Anyone who's driven down a city street lately will notice that neon--that slick, flashy icon of popular culture in the '30s and '40s--has made a comeback with a vengeance. It fell into disfavor 20 years ago, overcome by its association with sleazy dives and unable to compete with cheap new signs made of plastic. But now the lights are bright once more on byways from Ventura Boulevard to Melrose Avenue.
These days, however, neon is not just for storefronts and restaurants. People are bringing it inside their homes, transforming neon from an advertising medium into interior design. Whistling Oyster of North Hollywood makes custom neon clocks for private clients as well as for trendy diners like Cafe '50s in Van Nuys.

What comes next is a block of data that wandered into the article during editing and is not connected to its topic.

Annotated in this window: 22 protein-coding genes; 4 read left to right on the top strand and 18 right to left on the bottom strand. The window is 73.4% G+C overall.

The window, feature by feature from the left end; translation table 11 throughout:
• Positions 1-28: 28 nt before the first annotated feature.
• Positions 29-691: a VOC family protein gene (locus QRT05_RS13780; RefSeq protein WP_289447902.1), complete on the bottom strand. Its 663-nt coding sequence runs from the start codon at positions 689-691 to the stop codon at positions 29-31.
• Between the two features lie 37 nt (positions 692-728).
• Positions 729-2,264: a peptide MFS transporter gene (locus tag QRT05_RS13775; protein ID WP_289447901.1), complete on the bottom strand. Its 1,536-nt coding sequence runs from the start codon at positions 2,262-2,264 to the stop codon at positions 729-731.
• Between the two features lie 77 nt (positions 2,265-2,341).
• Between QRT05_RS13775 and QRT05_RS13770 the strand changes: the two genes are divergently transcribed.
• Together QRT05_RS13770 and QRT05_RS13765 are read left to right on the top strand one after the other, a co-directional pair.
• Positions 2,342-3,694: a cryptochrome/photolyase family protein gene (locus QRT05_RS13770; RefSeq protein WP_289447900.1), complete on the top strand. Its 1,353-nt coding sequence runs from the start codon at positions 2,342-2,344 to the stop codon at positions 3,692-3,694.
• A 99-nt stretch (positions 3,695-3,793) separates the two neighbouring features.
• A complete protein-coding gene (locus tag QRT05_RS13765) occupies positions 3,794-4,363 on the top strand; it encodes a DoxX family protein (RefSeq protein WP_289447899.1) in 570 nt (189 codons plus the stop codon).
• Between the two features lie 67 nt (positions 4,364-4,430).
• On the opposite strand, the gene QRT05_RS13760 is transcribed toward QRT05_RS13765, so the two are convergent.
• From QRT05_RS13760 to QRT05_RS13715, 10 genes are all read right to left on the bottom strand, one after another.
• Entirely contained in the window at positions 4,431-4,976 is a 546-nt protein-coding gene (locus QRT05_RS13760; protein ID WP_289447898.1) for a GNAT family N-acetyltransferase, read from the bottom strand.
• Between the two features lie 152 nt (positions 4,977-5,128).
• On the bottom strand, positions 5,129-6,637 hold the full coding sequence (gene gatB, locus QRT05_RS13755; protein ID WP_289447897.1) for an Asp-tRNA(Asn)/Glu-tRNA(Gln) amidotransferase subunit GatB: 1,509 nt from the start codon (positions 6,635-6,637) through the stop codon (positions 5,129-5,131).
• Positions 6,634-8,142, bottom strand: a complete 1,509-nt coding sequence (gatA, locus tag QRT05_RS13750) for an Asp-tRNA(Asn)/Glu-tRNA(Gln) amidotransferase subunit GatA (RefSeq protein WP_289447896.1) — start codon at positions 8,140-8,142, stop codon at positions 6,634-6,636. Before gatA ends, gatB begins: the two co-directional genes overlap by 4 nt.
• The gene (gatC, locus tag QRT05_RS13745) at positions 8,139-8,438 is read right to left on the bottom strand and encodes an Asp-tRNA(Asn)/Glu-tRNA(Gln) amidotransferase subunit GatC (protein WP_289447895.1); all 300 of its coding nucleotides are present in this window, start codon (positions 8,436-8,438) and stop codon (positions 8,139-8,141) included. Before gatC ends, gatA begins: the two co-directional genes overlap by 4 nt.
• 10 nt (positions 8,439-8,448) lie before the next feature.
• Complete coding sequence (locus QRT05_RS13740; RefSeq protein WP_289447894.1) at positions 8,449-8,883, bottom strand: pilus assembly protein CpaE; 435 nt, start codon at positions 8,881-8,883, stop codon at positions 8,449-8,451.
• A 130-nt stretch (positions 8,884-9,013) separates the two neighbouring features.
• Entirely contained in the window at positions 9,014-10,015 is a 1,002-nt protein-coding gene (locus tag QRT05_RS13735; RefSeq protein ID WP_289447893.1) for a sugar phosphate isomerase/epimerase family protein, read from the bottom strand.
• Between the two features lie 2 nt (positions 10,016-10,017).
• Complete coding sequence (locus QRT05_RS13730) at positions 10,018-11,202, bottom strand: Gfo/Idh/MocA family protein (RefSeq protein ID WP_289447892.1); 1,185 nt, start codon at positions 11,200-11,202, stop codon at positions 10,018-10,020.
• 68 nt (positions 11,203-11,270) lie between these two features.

"It's something of a fad, but I think it'll be around for a while," says Blake Shane, owner of the four-year-old company. "More and more people are buying neon as a decorator item." Shane's made-to-order clocks sell for $795 to $995.
Neon prices can go a lot higher than that. Steele's Motor Lodge, the 58-year-old Sherman Oaks motel with an eye-catching sign featuring a neon diver, was offered $10,000 for the sign when word got out the motel is closing. "Ventura Boulevard has always had some of the best neon signs in the country," notes Lili Lakich, director and founder of the Museum of Art downtown.